So the question is: what would a minimalist government look like? Of course, now is not the right time for a minimalist approach to government. But theoretically, can you successfully transfer the idea of minimalism (which I think is great on an individual level, when not taken too far), to a government. I believe that you can, in a way, but it wouldn’t look at all like what has been proposed by Republicans because it would have to optimize the private and public sectors (the balance between the two) until maximum efficiency is attained for all its citizens; i.e., until everybody is getting their needs met with the least amount of waste. In fact, theoretically, it would probably end up looking quite socialist rather than capitalist simply because the government is more efficient at delivering many social services than the public sector. The inefficiency of an abundance of choices generated by the public sector with its unnecessary competition is not at all minimalist.

    Thus, my conclusion is that yes, you can sort of achieve a minimalist government or rather country, but it would probably look more like Sweden than the myth perpetuated by the Republicans.


  4. Mary says:

    Ironically, I’m rather distracted by this blog today. http://mnmlist.com/undistracted-reading

    I am so not zen. A little on the minimalist side though. So at least there’s that….


  5. David Kaib says:

    What makes you and Klain think that people really want cuts? At best, polls show people are in favor of cuts in the abstract but pretty much oppose any and all cuts when they are specified. (Note too that both parties have been treating government spending as, at best, a necessary evil for a generation. If one party took a contrary view, those numbers would likely shift pretty quickly).

    And there is zero evidence that such poll responses allow us to infer that the public demands action on this score.

    It is the elites that demand certain kinds of cuts – i.e. cuts in social insurance or other sorts of spending that help the poor and middle class. Those same elites are perfectly fine with increases in other sorts of spending, such as on wars.


  6. comma1 says:

    Ron Klain is correct, of course. Correct and about 3 years late… welcome to the party. The president’s failure to do anything about jobs is going to be written next to his statue. What a waste.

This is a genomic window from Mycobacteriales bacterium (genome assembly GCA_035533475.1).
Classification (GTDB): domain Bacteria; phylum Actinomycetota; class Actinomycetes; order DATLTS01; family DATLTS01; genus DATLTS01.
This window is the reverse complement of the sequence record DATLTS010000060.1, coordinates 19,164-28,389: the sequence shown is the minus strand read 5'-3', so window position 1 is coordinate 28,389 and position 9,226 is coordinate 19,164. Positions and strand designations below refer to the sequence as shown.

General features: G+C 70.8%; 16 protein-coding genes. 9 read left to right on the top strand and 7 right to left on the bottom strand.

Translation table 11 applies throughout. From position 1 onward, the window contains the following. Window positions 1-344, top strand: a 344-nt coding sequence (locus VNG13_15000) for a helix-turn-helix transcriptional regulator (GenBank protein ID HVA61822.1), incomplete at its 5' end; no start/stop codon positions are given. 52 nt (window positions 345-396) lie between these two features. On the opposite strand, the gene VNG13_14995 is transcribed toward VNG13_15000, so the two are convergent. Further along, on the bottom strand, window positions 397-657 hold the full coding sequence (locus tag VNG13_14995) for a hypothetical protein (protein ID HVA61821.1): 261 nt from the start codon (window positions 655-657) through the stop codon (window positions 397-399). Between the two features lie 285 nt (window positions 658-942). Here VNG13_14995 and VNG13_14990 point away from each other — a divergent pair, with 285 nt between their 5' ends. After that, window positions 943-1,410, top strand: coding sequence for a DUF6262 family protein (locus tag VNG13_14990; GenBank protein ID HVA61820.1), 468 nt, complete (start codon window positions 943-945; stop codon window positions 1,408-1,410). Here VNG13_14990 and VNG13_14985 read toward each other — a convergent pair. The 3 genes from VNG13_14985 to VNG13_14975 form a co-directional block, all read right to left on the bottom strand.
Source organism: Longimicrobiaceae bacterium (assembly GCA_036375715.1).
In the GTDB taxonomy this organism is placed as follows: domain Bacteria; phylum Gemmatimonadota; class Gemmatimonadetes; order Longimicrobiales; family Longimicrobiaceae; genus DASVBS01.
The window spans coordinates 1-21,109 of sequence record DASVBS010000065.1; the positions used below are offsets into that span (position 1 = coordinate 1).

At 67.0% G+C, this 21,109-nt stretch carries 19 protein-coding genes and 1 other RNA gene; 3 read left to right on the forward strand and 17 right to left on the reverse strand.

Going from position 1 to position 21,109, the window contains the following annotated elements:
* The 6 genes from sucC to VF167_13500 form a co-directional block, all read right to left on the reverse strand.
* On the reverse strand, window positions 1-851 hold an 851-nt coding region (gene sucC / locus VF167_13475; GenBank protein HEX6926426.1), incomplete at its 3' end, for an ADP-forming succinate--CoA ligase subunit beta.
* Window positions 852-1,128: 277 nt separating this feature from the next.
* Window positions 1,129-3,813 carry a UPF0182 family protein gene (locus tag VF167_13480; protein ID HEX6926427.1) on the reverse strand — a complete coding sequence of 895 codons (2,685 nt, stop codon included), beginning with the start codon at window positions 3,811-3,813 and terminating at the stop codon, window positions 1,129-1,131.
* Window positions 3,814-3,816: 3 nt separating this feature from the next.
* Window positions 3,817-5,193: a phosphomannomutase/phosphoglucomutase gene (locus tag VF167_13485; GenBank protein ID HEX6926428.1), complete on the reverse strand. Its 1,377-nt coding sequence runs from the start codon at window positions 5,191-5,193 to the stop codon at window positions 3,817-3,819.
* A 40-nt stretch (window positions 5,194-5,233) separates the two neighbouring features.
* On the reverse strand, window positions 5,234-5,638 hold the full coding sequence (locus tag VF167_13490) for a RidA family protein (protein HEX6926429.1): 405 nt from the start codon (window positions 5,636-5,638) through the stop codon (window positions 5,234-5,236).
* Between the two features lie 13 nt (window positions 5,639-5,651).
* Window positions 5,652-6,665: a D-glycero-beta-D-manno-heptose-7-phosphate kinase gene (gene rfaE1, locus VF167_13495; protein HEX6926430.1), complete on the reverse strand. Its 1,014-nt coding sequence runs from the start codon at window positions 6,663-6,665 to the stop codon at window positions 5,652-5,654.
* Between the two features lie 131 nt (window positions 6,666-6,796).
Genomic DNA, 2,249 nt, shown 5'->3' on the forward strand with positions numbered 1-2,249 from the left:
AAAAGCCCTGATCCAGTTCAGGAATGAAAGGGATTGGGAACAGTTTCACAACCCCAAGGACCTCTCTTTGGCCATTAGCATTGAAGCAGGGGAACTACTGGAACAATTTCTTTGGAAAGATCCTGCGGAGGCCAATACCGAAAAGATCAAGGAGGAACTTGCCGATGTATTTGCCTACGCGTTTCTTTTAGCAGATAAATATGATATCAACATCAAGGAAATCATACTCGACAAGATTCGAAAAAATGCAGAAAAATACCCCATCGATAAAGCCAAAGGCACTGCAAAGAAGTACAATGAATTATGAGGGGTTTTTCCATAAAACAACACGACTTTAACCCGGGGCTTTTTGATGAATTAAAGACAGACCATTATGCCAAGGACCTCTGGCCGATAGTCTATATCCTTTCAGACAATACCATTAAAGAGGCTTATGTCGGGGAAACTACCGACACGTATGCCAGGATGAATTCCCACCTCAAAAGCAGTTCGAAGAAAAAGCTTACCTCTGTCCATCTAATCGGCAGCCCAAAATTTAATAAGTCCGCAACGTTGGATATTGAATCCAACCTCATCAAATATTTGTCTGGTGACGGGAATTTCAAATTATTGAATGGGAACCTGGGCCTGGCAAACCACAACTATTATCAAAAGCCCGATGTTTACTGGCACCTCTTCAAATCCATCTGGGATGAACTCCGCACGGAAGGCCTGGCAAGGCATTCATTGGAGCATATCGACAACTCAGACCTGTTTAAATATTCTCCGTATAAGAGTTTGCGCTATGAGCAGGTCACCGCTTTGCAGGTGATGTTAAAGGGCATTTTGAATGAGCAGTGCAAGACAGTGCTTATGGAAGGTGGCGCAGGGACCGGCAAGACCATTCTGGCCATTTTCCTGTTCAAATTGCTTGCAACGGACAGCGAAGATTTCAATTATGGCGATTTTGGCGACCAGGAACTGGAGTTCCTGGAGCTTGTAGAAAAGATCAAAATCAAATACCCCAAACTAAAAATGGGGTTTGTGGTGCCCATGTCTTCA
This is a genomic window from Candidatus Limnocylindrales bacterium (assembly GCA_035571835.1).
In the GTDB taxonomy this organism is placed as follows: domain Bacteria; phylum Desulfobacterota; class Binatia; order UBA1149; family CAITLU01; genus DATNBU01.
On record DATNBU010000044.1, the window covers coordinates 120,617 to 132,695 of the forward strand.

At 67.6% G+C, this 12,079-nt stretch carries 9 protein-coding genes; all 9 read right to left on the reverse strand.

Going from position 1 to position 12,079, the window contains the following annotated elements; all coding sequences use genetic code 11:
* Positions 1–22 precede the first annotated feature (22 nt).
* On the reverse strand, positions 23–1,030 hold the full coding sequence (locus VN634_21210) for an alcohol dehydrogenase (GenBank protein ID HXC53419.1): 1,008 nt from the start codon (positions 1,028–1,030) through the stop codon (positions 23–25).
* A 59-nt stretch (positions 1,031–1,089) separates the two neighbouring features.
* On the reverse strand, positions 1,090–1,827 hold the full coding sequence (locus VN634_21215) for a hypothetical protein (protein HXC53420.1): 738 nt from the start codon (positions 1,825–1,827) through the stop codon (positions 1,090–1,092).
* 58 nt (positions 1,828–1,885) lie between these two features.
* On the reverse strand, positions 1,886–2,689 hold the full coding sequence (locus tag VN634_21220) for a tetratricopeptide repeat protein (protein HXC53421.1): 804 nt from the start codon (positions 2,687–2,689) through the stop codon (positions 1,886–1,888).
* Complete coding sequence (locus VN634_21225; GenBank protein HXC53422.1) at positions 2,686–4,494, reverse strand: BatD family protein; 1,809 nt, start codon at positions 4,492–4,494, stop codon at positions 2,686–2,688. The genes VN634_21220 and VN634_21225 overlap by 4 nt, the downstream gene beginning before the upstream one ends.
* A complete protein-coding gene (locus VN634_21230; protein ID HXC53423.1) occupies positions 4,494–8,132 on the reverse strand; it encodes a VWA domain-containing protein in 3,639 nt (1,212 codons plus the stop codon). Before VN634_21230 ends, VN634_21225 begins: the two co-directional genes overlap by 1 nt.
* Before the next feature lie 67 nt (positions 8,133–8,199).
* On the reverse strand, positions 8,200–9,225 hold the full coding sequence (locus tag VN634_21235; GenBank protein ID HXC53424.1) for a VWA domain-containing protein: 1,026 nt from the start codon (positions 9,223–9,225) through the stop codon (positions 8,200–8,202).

I’d be interested to hear what the result of changing OT laws would be on boosting employment. Common sense suggests mandating 3x pay for OT work would go a long way to boosting the number employed (likely not pay). It also seems to fit the “narrative” that those who work hard get rewarded. (We can just pretend the last 30 years didn’t happen). This seems especially true now because of employers reliance on temp work and stretching the workforce to it’s breaking point before hiring. (Not to mention it has a certain progressive quality of life/human dignity component as well).

    I’d also be interested to hear the implications of putting in place demand side policies in a country whose wages haven’t budged in a generation — namely, ours. This is truly the real problem. Much like the current focus on short term deficits, the current focus on short term job deficits ignores the fact that the middle class has been languishing for a generation and that the pain is only worsening with tech improvements. I have yet to hear demand side economists recognize that it is not 1950, we have globalization today. Although I agree with demand side policies, this seems like a possible major error. In the 1950’s if you pushed demand up, American co.’s were enriched. Today doing the same adds to India’s bottom line — what is the answer? When will economists register that globalization is not benefiting most Americans?


  7. Alessandro Rosa says:

    I am really getting tired of listening to the Republicans claim they want balanced budgets and are fiscally conservative and have the best interests of the country at heart when they are unwilling to budge on taxes; but I am also growing impatient with President Obama trying to play nice and being reasonable.

    So what I would like to see is President Obama give the Republicans exactly what they want. A budget that reduces the deficit solely with Spending Cuts. The way I would want The President to structure the cuts is to propose cuts and closures to programs and expenditures such as Military Bases and Federal Offices predominantly in Republican Congressional districts and States with Republican Senators and Governors. Then these fiscally-minded Republicans will have to either go along with the cuts or show their true colors and reject the proposed budget produced entirely of spending cuts. Republicans want to cut off America’s nose to spite its face; President Obama needs to get them into a Machiavellian trap to prove once and for all what the Republicans are made of.


  8. Custom IDX Solutions says:

    This elections is already won. Trust me if you dont think the dems and Reps get together in a room and promise this for that you are crazy. Obama will be back for another 4.